A drug dealer with upscale clientele is having moral problems going about his daily deliveries. A reformed addict, he has never gotten over the wife that left him, and the couple that use ... See full summary »
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In 1965, Bob Crane, who had achieved some earlier success as a television supporting actor, was working as a successful morning radio DJ at KNX Los Angeles. Despite enjoying his work, photography (especially of the female form) and drumming, Crane wanted to be a movie star. So it was with some reluctance that he accepted the title starring role in a new television sitcom called Hogan's Heroes (1965), a WWII POW comedy. To his surprise, the show became a hit and catapulted him to television stardom. The fame resulting from the show led to excesses and a meeting with home video salesman and technician John Carpenter, with who he would form a friendship based on their mutual interests, namely excessive sex (for Crane, purely heterosexual sex) and capturing nude females on celluloid. His fame allowed Crane to have as much sex as he wanted, which was incongruent to his somewhat wholesome television friendly image, and the way he portrayed himself to almost everyone except Carpenter and his... Written by
The stripper names on the marquee in the exterior shot of the Salomes strip club are female variations of Frank Sinatra (Fran Sinatra), Dean Martin (Deana Martin) and Jerry Lewis (Jeri Lewis). See more »
When Crain is being interviewed, the reporter has a Uher 4000 tape recorder on the table. When the reporter starts the interview he only presses one button on the recorder. To record on this model Uher machine, one must press the start and record buttons simultaneously. Also doesn't look like the Power/Speed switch is turned on. See more »
Let's face it: Bob Crane was a lightweight actor, whose one-note portrayal of Col. Hogan in the unlikeliest sitcom hit of the 60s made him a household name. Personally, I never understood the appeal of either "Hogan's Heroes" or its star.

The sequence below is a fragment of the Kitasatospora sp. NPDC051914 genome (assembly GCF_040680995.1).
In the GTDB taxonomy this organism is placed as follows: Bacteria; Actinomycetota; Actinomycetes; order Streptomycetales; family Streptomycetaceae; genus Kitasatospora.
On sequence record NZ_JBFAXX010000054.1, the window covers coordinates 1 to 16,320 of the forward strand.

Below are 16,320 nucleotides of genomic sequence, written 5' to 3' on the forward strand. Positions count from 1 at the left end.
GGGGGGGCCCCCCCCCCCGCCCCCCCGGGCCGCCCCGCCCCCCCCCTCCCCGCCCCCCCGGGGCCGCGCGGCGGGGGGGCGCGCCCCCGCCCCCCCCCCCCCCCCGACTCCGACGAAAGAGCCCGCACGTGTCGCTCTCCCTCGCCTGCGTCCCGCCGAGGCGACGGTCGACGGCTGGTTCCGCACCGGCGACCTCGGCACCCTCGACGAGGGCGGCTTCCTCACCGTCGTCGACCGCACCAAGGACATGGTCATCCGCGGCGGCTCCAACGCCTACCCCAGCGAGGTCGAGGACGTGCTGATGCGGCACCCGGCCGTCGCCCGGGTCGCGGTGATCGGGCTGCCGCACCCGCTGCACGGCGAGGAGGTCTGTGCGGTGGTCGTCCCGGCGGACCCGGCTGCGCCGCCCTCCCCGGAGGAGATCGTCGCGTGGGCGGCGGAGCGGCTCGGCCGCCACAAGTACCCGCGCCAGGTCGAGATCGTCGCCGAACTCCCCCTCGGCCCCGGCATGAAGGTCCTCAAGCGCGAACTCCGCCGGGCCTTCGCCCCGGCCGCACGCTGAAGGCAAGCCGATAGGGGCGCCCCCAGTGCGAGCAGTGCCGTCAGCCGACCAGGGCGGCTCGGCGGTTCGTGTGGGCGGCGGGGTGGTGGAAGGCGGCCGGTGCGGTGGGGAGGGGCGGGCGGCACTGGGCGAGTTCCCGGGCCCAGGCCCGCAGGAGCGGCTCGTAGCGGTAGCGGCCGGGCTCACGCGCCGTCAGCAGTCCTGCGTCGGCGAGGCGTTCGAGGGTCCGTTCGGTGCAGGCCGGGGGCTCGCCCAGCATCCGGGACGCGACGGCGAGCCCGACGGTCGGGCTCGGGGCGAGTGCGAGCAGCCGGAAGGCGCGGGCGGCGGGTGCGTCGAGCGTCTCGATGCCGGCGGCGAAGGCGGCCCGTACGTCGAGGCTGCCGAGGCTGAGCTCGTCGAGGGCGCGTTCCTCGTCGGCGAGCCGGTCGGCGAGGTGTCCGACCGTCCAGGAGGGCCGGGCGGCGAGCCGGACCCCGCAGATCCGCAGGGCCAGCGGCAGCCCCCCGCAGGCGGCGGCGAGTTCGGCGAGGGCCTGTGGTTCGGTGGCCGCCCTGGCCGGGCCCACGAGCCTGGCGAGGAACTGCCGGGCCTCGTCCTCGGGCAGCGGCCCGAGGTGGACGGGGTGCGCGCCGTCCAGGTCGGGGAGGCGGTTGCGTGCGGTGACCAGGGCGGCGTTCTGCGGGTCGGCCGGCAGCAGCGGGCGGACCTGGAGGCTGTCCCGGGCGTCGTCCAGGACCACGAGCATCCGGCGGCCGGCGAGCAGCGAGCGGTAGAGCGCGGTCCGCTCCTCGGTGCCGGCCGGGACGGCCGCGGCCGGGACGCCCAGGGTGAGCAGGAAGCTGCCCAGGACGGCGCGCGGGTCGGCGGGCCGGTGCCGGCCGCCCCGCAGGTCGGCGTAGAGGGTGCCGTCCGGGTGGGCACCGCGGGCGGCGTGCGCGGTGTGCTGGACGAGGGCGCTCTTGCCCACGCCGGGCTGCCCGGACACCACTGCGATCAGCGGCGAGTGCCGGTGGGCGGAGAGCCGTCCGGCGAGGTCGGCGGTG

Greg Kinnear taps into Bob Crane, though, from the first frame.
The viewer learns that the pre-Hogan Crane was an affable, lovable kind of guy whose LA radio show had a big following. His agent sees him as a combination of Jack Lemmon and Jack Benny, a potential star of fluffy sex comedies with a benign sort of sex appeal and a knack for snappy one-liners All of that was a vast overestimation of Crane's talents.
Crane reveled in the fame that "Hogan" brought him, but he seems never to have taken a long view of his career. When the show ended he was left rudderless and idle, having slowly cut the ties that bound him to ordinary life -- his work, a stable home life, and his religious faith.
While he coasted, Crane took advantage of the easy, cynical charm he conveyed on screen to lure women. By the dozen. I think he probably enjoyed being the least likely man in Hollywood to skulk strip clubs looking for prey, and to devote thousands of yards of videotape to his exploits with them. But his naivete is telling: Crane allows himself to be led into a netherworld by John Carpenter, (Willem Dafoe), who teaches him that putting sex on film is more fun than having it. And there is a brief scene where Crane meets a dominatrix and reveals himself as not quite savvy enough to play this game to win.
Addictions tend to claim those who are on the way up or the way down. Even before Peg Entwistle famously jumped off the Hollywoodland sign in 1922, there have been scores of aspirants to fame or has-beens whose compulsions have killed them, leaving their work on screen the least compelling,least-remembered part of their lives.
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